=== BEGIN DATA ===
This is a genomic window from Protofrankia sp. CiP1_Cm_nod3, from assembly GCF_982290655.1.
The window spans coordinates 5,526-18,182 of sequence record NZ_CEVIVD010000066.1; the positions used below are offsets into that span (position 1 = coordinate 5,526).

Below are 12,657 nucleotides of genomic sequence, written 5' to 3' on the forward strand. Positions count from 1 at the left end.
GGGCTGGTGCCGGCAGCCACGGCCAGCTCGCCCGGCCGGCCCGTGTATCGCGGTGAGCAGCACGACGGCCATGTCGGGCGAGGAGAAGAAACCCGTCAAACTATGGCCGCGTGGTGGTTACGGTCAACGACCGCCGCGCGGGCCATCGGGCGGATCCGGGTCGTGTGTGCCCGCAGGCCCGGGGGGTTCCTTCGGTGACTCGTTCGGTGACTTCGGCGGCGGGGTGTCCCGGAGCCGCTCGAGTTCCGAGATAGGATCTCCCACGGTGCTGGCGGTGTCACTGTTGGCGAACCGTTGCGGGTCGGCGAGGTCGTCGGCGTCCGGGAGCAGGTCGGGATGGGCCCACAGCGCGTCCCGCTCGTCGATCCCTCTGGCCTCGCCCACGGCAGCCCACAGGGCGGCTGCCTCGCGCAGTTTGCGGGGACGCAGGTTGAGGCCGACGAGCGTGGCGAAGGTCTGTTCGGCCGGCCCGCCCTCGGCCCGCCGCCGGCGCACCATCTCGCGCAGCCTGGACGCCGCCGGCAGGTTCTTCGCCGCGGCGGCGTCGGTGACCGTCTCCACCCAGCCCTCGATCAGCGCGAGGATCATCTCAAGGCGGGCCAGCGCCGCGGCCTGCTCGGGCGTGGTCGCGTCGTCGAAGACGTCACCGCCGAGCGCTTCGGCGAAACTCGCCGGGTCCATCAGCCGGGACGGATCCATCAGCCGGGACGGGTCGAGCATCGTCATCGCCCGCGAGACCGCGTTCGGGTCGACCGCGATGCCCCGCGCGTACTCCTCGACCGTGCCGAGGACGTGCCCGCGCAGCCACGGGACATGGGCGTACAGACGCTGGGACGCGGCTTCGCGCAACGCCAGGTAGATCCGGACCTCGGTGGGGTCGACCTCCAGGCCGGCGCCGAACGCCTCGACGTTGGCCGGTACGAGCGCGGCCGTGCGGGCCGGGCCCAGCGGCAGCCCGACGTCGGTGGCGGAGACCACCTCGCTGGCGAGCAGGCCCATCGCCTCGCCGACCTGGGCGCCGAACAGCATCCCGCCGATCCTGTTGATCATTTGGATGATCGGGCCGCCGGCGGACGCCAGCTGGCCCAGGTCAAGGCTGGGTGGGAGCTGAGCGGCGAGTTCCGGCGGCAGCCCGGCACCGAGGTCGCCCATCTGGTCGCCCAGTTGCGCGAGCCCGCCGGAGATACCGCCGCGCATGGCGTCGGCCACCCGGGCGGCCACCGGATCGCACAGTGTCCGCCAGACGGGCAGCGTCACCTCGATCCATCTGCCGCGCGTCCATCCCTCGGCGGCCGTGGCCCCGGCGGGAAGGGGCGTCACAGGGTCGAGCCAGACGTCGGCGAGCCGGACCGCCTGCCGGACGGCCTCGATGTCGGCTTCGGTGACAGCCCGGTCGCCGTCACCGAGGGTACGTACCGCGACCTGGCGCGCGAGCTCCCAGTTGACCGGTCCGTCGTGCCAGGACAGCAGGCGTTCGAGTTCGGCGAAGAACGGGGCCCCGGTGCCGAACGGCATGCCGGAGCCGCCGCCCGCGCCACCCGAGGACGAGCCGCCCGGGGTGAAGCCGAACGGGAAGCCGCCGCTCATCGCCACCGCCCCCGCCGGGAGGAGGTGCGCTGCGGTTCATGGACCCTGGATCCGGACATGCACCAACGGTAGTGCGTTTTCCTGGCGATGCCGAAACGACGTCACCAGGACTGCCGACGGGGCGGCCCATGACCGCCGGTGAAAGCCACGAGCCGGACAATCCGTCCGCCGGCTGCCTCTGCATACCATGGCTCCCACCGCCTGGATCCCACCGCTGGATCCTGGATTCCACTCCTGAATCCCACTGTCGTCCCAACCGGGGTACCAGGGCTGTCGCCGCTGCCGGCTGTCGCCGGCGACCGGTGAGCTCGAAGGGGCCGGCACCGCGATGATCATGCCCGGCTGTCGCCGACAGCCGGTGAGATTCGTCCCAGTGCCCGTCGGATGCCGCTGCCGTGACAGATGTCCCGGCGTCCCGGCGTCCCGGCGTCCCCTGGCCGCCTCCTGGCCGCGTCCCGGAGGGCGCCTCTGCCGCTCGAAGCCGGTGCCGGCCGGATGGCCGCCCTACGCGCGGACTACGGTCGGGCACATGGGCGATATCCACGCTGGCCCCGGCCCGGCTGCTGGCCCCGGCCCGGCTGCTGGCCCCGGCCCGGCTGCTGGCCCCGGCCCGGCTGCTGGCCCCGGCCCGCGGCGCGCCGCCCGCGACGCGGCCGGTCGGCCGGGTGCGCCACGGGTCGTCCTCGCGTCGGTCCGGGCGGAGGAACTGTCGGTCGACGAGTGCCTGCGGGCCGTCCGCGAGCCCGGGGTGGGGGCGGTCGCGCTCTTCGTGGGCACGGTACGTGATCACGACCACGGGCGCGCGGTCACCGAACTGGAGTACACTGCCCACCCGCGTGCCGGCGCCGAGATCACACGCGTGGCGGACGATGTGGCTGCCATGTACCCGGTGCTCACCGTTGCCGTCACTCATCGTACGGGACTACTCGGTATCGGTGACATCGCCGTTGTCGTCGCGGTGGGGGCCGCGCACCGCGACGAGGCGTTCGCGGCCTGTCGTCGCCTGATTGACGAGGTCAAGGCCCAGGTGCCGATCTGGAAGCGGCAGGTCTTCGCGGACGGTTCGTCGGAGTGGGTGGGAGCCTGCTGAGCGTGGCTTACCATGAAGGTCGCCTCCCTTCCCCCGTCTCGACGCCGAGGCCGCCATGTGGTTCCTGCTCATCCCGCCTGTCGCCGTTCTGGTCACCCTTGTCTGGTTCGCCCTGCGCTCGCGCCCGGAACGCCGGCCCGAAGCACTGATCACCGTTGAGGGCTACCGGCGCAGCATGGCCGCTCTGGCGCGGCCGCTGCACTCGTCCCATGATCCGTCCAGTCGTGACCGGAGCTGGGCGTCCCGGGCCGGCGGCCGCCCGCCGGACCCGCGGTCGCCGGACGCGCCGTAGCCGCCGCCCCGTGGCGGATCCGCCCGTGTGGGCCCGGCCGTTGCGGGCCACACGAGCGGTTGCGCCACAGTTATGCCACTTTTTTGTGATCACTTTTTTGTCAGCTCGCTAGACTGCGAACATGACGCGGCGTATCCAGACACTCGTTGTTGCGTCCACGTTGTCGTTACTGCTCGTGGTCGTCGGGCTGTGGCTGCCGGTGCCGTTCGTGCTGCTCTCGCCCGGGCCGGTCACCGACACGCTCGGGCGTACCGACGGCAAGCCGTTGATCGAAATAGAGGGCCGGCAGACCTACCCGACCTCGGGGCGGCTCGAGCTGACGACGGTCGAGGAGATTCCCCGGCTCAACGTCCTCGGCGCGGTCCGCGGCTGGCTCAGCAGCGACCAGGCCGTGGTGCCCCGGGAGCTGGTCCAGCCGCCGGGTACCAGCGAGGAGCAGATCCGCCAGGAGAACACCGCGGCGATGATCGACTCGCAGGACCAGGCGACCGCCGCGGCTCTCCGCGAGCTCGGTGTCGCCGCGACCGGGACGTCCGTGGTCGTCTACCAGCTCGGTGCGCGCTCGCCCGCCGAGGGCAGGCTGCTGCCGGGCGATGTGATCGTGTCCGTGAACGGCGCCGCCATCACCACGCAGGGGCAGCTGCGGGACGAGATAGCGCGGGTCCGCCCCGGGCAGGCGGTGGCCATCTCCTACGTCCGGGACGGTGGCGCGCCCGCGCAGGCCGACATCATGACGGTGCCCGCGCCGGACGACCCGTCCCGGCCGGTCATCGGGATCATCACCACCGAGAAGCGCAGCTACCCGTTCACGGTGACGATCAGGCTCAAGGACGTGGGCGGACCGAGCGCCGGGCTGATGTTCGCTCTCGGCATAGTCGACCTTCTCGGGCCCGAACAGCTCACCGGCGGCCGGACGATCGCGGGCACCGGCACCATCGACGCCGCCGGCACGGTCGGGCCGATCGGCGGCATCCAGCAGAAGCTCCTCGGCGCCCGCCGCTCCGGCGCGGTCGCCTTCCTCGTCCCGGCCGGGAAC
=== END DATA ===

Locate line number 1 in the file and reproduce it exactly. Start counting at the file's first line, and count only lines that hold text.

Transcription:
This is a genomic window from Protofrankia sp. CiP1_Cm_nod3, from assembly GCF_982290655.1.